Since his appointment as chief executive of the part-government-owned utility in 2008, Mr Costello instigated a “root and branch” review of safety systems undertaken by Deloittes. He also hired a specialist director of Environment, Health, Safety and Quality, Dianne King – who holds a Masters of Occupational Health and Safety and has a background is in Defence.

Mr Costello said he was acutely aware of the innate dangers of a workplace in electricity and gas supply – “which is both dangerous to the workers and to the community”.

Mr Costello said ActewAGL was incorporating many new strategies into ongoing safety improvements which included paying cash incentives to workers who reported “near misses” so they could be analysed. He also made a point to meet personally with every worker who suffered an injury requiring them to take time off work to discuss better ways of managing risk. In the last year, three workers lost a day’s work and one lost more than five days following an injury.

While Mr Costello said his preoccupation with workplace safety kept him up at night, he also believed improved safety meant better business.

Commissioner Mark McCabe said ActewAGL and ACTEW Water had “relatively good safety records” and he accepted the Cotter Dam Enlargement was a huge and complex site.

“I am pleased to see that a number of issues we identified on site earlier in the year have been resolved.”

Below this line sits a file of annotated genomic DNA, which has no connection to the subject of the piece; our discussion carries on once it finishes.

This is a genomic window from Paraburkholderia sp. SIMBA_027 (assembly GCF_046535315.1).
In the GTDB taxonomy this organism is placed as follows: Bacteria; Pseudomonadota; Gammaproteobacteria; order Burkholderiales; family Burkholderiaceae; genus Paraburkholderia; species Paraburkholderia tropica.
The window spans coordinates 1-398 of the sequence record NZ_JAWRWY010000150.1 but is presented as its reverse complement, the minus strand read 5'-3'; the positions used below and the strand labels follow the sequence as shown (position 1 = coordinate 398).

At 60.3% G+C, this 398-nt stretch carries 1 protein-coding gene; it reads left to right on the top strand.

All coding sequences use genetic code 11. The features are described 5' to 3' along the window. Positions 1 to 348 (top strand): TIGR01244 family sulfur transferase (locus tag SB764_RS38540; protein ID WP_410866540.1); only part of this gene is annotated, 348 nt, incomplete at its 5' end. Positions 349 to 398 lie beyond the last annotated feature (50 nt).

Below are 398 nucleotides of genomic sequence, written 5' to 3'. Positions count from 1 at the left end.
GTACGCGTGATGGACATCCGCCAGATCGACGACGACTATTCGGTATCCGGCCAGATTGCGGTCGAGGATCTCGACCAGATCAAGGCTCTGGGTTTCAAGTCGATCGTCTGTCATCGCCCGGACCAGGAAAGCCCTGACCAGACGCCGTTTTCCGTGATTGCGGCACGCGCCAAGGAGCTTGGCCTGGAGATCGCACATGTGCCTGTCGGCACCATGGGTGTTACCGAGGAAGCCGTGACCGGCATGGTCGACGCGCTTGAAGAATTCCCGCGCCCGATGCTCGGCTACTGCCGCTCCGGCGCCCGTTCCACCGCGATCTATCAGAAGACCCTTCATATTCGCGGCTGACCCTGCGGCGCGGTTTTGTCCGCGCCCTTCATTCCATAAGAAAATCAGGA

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Construction Safety: Crane Protests Avoidable

construction safety trainingAn 800-person rally at a new Perth children’s hospital site might have been eluded if the building contractor had publicized the results of a safety test, the construction union says.Workers at the Nedlands site put their tools down on Friday after the Construction, Forestry, Mining and Energy Union claimed contractor John Holland backed out on a verbal agreement to obtain an independent engineer’s review into a near-fatal crane accident last Tuesday.

The accident was reportedly caused by a fitting failure on a tower crane that brought down a two-tonne block and 50m of rope that almost landed on workers.The CFMEU said Holland agreed to share safety information relating to the crane but went back on his agreement, which resulted in the strike.

Fair Work Australia became involved and ordered an stop to industrial action until the issue was settled.Despite Holland’s promises to contract an independant engineer to conduct the report, Holland has allegedly conducted their own tests on the crane and did not share the information.

“If they had stuck to their verbal agreement, none of this (action) would need to have happened,” the CFMEU said in a statement.

“The incident which caused the dispute was immediately reported to the relevant workplace safety authorities and we continue to fully co-operate with authorities in their ongoing investigations,“ John Holland group managing director Glenn Palin Palin said.

The site has been granted  permission to continue work.